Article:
Sources: Georgetown to consider Patrick Ewing for head-coaching position

Georgetown officials plan to consider the head-coaching candidacy of the university’s most legendary basketball alumnus, Patrick Ewing, sources told The Vertical.

Ewing, the associate head coach of the Charlotte Hornets, has been an NBA assistant coach for 15 seasons and has increasingly become a viable NBA head-coaching candidate.

The firing of John Thompson III creates a complicated scenario for Ewing. His son, Patrick Ewing Jr., was a member of the Hoyas’ coaching staff, and Ewing has been a fiercely loyal supporter of Thompson and his father, John Thompson. Ewing was emotional over Thompson’s dismissal on Thursday, sources who spoke to him told The Vertical, and appeared to be immediately undecided about his desire to become involved in the Georgetown search process as a candidate.

Patrick Ewing won a national title playing for the Hoyas in 1984. (AP)
Patrick Ewing won a national title playing for the Hoyas in 1984. (AP)

Ewing, 54, has long been committed to pursuing an NBA head-coaching job and moved closer to getting one with the Sacramento Kings in the spring. Only the sudden availability of Dave Joerger, whom Memphis fired, stood between Ewing and a formal offer, league sources said.

Nevertheless, Ewing’s peerless history and relationship with Georgetown could amend his past indifference to engaging in a college opening. Ewing was a three-time All-American for the Hoyas and a 1984 national champion. As the No. 1 overall pick in the 1985 NBA draft to the New York Knicks, Ewing’s illustrious playing career is synonymous with the start and ultimate height of the Hoyas’ rise to prominence. Some of Ewing’s most trusted professional and personal friends are beginning to encourage him to consider the job and have already started brainstorming candidates to create an elite college coaching staff to surround and support him, sources told The Vertical.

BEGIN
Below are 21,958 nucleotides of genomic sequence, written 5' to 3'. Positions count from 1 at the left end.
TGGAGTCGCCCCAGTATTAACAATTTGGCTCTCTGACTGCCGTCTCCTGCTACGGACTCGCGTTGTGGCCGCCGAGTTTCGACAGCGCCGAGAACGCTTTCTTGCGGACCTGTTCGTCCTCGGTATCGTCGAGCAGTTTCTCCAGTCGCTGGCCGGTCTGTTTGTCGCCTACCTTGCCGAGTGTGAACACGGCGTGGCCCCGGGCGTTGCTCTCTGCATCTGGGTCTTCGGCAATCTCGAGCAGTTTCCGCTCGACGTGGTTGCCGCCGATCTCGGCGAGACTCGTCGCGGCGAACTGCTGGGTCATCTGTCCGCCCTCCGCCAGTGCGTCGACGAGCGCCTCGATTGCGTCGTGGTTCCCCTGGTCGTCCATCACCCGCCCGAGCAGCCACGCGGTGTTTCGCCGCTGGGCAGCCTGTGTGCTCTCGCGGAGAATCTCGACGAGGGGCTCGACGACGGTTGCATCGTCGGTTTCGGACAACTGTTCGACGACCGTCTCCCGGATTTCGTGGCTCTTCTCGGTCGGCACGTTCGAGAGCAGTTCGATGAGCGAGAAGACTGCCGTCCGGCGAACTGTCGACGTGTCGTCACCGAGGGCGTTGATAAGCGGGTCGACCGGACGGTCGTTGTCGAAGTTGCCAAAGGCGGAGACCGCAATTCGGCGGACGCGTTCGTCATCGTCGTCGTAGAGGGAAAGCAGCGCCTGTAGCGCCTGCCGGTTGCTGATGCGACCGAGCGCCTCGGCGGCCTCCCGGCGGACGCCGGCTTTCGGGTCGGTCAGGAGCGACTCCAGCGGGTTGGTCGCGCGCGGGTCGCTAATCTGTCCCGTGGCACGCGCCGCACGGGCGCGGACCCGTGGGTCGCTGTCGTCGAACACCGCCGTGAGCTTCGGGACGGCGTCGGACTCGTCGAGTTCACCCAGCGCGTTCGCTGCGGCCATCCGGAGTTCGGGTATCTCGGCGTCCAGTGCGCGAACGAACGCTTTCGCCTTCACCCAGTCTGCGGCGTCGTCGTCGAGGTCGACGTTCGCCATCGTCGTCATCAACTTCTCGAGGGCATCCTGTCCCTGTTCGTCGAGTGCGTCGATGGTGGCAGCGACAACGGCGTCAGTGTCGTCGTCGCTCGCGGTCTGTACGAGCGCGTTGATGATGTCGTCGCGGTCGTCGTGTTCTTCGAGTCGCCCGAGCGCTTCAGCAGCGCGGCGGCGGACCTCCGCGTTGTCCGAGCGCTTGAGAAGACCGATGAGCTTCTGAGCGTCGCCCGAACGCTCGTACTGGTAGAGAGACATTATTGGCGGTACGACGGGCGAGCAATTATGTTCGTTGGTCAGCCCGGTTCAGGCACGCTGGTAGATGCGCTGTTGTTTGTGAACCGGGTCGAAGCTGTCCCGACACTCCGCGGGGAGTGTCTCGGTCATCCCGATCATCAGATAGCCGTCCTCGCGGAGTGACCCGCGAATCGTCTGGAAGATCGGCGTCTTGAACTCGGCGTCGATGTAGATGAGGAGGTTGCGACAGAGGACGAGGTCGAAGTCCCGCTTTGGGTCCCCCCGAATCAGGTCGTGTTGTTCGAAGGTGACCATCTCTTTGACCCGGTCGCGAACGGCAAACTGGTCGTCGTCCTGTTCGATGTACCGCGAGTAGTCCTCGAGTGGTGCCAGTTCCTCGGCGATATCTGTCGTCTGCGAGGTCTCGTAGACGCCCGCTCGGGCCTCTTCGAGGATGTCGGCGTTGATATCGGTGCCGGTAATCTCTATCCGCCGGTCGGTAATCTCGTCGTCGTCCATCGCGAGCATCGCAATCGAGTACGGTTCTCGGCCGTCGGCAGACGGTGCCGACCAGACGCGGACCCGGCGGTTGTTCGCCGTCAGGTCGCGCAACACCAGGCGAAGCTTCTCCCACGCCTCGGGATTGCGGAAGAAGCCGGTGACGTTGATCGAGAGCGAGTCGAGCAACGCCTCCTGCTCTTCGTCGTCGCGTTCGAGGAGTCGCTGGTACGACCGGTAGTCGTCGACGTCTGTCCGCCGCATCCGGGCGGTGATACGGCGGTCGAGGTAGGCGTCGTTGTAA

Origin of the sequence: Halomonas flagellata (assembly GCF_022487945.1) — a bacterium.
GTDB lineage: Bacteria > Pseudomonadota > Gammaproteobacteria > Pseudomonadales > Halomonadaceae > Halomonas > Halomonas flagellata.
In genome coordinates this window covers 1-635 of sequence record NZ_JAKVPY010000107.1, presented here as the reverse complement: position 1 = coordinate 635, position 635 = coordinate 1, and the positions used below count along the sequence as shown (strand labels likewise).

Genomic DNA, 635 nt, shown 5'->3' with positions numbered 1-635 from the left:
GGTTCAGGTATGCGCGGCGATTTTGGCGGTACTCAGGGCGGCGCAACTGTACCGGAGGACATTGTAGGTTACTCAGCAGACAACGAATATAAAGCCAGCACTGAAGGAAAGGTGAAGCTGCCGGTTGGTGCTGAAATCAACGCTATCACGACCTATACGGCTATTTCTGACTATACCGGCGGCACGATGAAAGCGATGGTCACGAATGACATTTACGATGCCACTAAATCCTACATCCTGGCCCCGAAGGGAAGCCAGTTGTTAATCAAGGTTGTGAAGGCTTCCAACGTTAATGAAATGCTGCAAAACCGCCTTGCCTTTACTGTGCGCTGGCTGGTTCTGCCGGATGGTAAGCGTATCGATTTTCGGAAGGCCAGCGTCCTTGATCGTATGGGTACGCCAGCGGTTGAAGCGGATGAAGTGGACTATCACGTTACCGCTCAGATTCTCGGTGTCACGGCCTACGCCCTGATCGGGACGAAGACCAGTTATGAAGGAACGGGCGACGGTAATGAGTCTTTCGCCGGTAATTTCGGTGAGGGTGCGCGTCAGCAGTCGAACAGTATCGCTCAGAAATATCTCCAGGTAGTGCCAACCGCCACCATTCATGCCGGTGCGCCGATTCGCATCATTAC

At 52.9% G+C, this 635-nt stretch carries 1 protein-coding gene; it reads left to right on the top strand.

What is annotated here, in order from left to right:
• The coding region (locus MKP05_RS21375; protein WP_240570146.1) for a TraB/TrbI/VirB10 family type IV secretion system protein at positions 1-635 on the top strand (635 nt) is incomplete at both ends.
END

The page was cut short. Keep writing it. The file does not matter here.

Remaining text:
The opportunity to work with his son could be intriguing to Ewing, too. Ewing’s experience with recruiting is limited to his own in the late 1970s, when he had been one of the most fiercely sought after prospects in modern college basketball history. Nevertheless, Ewing has proven himself to be a tenacious worker and engaged tactician in the NBA as part of staffs with Steve Clifford, Jeff Van Gundy and Stan Van Gundy.

For Georgetown, Ewing’s candidacy could represent the most opportunistic scenario to keep the school’s coaching job in the Hoyas’ family. Since John Thompson’s hiring in 1972, the program has had only three coaches – Thompson, Craig Esherick and John Thompson III.

The elder Thompson holds tremendous influence over the athletic department, and most believe that it will be hard to succeed at Georgetown without the Hall of Fame coach’s support. Whether Thompson would support Ewing – or any candidate to replace his son is unclear – but most connected to Ewing doubt that Thompson would ever sabotage Ewing, who considers Thompson to be a second father.

Georgetown, a member of the Big East Conference, has slipped into mediocrity in recent years.

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